Ansel Adams to Edward Weston: Celebrating the Legacy of David H. McAlpin
The Princeton University Art Museum has benefitted from and continues to grow thanks to incredible donors whose generosity has dramatically shaped our collections. This summer an exhibition of photography celebrates the transformative impact of David H. McAlpin (1897–1989), Class of 1920. An investment banker for most of his career, McAlpin was also a trustee of Princeton, an officer at many philanthropic organizations, and a committed conservationist. It was through his championing of photography, beginning in the late 1920s, however, that he made his most lasting mark. Indeed, by 1978, the photographer Ansel Adams could declare that “no one has done more for photography in this country than David McAlpin.”
McAlpin’s lifelong interest in photography coalesced in the 1930s when he visited An American Place, the Manhattan gallery overseen by the photographer and impresario Alfred Stieglitz. McAlpin soon became acquainted with many prominent artists, including the photographers Ansel Adams, Eliot Porter, and Edward Weston and the painters Charles Sheeler and Georgia O’Keeffe. In his lifetime, he amassed one of the century’s most significant collections of American photography, anchored by an unparalleled suite of prints purchased directly from Adams and Weston. Not merely a patron, McAlpin forged intimate friendships with the artists whose work he admired, as their travels together and warm letters attest.
While McAlpin collected broadly, his pursuit of photographs by Adams and Weston is evidence of his passion for landscape photography. To learn more about what drove this passion, Amanda Bock, Princeton doctoral candidate and newly appointed assistant curator of photography at the Philadelphia Museum of Art, examined hundreds of pages of archival material—letters, press releases, and exhibition announcements—that have been generously donated to Princeton by McAlpin’s son, David H. McAlpin Jr., Class of 1950. From this research, Bock notes that the senior McAlpin’s central concern was always “the unspoiled natural scene of this country’s unique wilderness areas—which photography has done so much to record and interpret, and hopefully, preserve.” Eliot Porter’s photographs from Black Place, New Mexico, exemplify this impulse. They capture the dramatic, ashen landscape of one of O’Keeffe’s beloved camping sites, where she was often joined by friends such as Porter, Adams, and McAlpin. Today this wilderness is technically on federal land, yet drilling threatens and flare stacks are now visible beyond the remarkable formations that inspired Porter’s and O’Keeffe’s creations.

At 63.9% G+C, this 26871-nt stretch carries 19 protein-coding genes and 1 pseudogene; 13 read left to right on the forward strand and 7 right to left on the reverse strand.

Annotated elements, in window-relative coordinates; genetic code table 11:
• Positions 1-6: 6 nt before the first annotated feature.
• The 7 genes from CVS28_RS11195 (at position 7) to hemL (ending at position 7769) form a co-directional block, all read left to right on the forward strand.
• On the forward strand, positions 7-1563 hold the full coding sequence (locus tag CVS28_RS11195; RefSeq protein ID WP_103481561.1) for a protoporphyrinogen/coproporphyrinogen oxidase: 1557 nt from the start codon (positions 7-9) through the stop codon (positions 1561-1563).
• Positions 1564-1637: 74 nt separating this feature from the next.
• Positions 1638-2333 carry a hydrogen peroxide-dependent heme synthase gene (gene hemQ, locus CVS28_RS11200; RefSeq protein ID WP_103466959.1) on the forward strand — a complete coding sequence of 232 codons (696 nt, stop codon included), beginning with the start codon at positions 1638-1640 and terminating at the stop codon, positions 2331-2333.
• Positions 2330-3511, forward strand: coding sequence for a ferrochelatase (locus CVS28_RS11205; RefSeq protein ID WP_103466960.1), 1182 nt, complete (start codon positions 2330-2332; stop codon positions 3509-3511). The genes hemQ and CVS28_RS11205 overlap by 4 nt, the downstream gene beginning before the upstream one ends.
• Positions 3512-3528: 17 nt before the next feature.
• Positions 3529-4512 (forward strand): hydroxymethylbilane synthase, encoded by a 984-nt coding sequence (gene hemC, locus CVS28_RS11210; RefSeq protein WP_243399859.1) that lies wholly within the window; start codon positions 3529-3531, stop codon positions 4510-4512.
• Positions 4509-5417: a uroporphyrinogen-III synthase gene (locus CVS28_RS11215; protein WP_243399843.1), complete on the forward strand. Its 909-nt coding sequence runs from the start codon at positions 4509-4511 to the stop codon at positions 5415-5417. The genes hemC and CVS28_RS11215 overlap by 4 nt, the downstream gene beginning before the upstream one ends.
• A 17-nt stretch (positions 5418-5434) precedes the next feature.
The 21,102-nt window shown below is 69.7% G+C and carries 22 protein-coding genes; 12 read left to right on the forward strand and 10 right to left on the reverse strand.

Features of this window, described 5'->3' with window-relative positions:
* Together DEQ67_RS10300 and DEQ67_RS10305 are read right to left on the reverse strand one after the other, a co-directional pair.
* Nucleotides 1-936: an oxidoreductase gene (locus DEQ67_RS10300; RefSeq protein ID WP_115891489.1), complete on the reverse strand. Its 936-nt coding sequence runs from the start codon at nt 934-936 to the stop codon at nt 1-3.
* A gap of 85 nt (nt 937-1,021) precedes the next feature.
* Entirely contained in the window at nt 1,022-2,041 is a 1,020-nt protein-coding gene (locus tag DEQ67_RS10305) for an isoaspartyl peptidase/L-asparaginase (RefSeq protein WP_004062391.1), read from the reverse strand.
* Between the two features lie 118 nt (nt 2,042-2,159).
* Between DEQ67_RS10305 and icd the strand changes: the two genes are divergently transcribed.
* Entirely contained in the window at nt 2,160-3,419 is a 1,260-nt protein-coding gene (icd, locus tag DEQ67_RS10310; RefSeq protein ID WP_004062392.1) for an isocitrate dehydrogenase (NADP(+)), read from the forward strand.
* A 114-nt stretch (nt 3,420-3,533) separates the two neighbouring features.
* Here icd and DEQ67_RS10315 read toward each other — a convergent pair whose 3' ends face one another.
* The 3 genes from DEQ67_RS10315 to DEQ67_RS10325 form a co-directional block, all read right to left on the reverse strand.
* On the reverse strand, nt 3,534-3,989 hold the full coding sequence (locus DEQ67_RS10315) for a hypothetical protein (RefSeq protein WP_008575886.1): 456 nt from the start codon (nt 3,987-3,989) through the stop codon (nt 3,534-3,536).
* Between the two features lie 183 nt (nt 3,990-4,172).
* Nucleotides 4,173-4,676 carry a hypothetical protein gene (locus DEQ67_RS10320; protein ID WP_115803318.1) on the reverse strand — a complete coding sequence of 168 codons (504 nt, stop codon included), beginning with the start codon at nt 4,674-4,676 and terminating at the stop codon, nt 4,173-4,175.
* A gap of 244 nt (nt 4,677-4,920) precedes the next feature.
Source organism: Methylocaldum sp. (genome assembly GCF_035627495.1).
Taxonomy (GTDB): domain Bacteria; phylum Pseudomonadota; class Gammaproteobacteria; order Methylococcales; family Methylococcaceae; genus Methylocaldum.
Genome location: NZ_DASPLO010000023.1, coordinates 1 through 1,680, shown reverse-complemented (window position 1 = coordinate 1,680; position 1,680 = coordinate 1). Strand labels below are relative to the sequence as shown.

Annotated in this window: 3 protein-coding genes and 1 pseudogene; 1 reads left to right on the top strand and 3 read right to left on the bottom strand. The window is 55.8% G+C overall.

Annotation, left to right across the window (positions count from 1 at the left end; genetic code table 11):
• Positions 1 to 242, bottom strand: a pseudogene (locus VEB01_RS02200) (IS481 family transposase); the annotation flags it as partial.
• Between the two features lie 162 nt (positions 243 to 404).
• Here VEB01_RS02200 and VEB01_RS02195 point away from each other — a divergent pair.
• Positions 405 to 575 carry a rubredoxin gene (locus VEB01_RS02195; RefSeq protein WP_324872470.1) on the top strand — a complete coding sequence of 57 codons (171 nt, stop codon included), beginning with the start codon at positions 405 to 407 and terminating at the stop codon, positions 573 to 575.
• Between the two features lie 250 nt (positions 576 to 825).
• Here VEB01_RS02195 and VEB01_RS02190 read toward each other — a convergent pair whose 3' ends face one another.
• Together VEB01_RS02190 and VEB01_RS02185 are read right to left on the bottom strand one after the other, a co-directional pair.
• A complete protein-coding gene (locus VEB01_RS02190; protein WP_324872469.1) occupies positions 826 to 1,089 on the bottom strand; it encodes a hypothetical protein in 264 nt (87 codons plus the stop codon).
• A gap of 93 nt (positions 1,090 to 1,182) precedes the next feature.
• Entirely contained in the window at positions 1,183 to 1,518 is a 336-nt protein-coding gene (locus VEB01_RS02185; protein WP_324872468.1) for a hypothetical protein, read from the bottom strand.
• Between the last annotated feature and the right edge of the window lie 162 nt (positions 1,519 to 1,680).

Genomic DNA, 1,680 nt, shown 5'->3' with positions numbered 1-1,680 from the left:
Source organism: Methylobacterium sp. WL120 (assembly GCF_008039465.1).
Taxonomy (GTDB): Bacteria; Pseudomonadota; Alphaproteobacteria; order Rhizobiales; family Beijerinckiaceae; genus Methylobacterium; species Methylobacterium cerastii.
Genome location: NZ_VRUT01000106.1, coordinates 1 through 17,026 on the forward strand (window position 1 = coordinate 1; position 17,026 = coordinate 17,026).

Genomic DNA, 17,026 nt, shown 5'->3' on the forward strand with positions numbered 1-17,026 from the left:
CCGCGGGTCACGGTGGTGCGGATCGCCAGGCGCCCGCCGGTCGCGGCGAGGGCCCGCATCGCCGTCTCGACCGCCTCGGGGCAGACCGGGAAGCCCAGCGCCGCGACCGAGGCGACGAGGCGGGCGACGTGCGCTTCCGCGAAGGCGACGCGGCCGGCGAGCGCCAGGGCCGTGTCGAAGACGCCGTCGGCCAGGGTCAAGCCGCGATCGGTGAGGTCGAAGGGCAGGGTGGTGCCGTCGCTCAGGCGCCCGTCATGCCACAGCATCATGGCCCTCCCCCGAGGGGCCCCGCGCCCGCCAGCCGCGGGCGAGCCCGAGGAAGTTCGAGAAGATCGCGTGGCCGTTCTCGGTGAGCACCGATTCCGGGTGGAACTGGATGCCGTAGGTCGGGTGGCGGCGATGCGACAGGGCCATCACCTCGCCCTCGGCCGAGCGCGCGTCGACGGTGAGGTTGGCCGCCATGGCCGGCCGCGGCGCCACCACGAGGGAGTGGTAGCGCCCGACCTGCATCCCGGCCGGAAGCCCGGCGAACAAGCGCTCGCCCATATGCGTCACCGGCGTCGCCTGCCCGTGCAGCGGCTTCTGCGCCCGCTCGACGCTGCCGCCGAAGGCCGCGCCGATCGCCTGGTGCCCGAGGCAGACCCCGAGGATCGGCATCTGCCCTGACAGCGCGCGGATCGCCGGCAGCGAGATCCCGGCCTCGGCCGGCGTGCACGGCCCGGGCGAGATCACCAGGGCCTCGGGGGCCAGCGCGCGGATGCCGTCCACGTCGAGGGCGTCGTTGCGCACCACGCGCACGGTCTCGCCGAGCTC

As an ardent supporter of photography, McAlpin also had an appreciation for other genres, including portraiture, architectural photography, and still life, which are represented in the exhibition in a compelling selection of pictures. Most come from McAlpin’s exceptional 1971 gift to the Museum of more than five hundred photographs. While he had given significant support to other photography programs, like the one at the Museum of Modern Art in New York, McAlpin saved his most substantial contributions for Princeton. In addition, he provided dedicated funds so that the Museum could continue building its photography holdings. He also sponsored exhibitions and the Stieglitz Memorial Lecture series, which brought to campus notable photographers, such as Adams and Minor White, and curators like Beaumont Newhall and John Szarkowski. Moreover, in 1972 he endowed the first professorship in the history of photography in the country. Through these acts of generosity, McAlpin ensured Princeton would become a pioneer in the study of photography and remain one of its foremost centers for decades to come; to this day, students convening for classes in the Museum often meet in the McAlpin Photography Study Center. This exhibition celebrates McAlpin’s foresight by bringing together works from his gift, acquisitions made possible through the David H. McAlpin, Class of 1920, Fund, and archival material that reveals the impact of his artistic network—objects that collectively form a cornerstone of the Museum’s holdings.
Katherine A. Bussard
Peter C. Bunnell Curator of Photography